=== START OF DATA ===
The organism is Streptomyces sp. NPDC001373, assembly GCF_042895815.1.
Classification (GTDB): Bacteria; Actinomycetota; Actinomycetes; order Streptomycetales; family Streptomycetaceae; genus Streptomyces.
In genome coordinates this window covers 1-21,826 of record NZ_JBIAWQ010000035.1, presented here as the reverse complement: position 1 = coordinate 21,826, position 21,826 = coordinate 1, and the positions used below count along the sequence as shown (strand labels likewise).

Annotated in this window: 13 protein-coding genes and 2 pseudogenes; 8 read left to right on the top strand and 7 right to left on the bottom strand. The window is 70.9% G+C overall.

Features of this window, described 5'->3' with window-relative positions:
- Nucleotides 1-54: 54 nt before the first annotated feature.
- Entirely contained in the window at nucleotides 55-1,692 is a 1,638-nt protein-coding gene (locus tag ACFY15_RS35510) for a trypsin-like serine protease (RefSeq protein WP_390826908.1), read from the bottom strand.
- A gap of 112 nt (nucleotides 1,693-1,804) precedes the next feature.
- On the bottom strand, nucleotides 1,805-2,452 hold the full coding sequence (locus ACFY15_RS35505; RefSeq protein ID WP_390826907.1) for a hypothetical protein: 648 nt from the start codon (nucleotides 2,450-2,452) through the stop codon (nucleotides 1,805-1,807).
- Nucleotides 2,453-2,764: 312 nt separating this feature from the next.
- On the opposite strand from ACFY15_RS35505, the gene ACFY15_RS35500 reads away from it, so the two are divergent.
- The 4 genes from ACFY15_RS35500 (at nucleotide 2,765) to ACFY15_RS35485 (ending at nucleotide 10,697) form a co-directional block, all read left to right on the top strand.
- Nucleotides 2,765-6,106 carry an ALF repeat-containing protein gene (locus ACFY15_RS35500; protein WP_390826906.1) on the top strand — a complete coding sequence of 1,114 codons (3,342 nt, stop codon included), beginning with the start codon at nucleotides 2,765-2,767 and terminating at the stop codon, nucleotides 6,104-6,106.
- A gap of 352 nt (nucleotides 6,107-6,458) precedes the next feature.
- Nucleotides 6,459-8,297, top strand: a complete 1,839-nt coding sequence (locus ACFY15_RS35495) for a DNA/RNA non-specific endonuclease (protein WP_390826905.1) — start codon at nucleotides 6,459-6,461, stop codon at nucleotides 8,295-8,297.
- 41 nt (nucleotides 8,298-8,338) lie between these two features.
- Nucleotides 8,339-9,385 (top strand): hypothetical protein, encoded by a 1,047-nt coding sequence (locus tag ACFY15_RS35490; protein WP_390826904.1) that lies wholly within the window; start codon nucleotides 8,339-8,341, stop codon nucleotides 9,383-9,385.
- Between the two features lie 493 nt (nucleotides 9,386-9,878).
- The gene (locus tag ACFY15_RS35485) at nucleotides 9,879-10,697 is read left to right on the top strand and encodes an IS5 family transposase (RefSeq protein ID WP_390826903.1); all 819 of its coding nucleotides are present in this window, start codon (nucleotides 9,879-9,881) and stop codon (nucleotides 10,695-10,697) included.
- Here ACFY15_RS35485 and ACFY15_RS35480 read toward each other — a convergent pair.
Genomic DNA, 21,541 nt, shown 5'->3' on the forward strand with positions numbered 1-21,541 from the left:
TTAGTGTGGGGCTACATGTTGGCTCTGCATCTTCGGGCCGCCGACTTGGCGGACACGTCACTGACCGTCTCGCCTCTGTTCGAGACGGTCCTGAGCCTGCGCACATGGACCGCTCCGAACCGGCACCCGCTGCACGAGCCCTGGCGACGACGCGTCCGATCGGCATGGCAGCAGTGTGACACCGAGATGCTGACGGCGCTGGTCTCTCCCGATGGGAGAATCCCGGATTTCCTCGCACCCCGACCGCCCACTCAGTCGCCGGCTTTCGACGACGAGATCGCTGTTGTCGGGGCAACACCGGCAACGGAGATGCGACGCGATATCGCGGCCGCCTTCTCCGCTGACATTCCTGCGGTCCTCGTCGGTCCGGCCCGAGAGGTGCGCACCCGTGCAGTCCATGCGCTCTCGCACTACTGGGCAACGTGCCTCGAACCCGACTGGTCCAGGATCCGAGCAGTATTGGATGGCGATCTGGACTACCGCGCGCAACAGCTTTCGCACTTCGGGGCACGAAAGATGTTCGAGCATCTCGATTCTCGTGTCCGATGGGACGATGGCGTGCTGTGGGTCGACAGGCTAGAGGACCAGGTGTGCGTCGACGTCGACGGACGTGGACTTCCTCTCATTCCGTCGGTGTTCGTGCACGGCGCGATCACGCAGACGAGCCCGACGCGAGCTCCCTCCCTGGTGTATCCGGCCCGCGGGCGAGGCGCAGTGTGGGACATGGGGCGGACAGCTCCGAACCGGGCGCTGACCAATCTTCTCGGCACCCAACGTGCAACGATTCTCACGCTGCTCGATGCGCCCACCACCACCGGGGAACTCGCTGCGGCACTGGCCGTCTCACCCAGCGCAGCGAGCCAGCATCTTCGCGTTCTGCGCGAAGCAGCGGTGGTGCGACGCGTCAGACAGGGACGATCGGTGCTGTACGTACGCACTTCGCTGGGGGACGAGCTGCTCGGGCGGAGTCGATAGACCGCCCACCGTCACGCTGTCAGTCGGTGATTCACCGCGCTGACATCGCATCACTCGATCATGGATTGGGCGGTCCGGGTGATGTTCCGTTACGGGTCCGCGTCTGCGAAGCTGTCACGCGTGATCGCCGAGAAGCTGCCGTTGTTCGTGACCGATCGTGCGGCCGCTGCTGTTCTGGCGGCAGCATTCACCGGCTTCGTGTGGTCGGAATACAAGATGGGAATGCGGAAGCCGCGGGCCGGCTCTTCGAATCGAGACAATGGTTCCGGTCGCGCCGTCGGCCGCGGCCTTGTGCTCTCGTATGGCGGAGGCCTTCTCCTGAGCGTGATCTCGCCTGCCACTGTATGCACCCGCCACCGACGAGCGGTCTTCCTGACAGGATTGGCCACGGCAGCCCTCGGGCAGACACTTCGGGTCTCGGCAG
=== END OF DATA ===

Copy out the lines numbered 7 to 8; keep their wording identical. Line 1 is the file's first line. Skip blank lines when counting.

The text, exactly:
- Entirely contained in the window at nucleotides 55-1,692 is a 1,638-nt protein-coding gene (locus tag ACFY15_RS35510) for a trypsin-like serine protease (RefSeq protein WP_390826908.1), read from the bottom strand.
- A gap of 112 nt (nucleotides 1,693-1,804) precedes the next feature.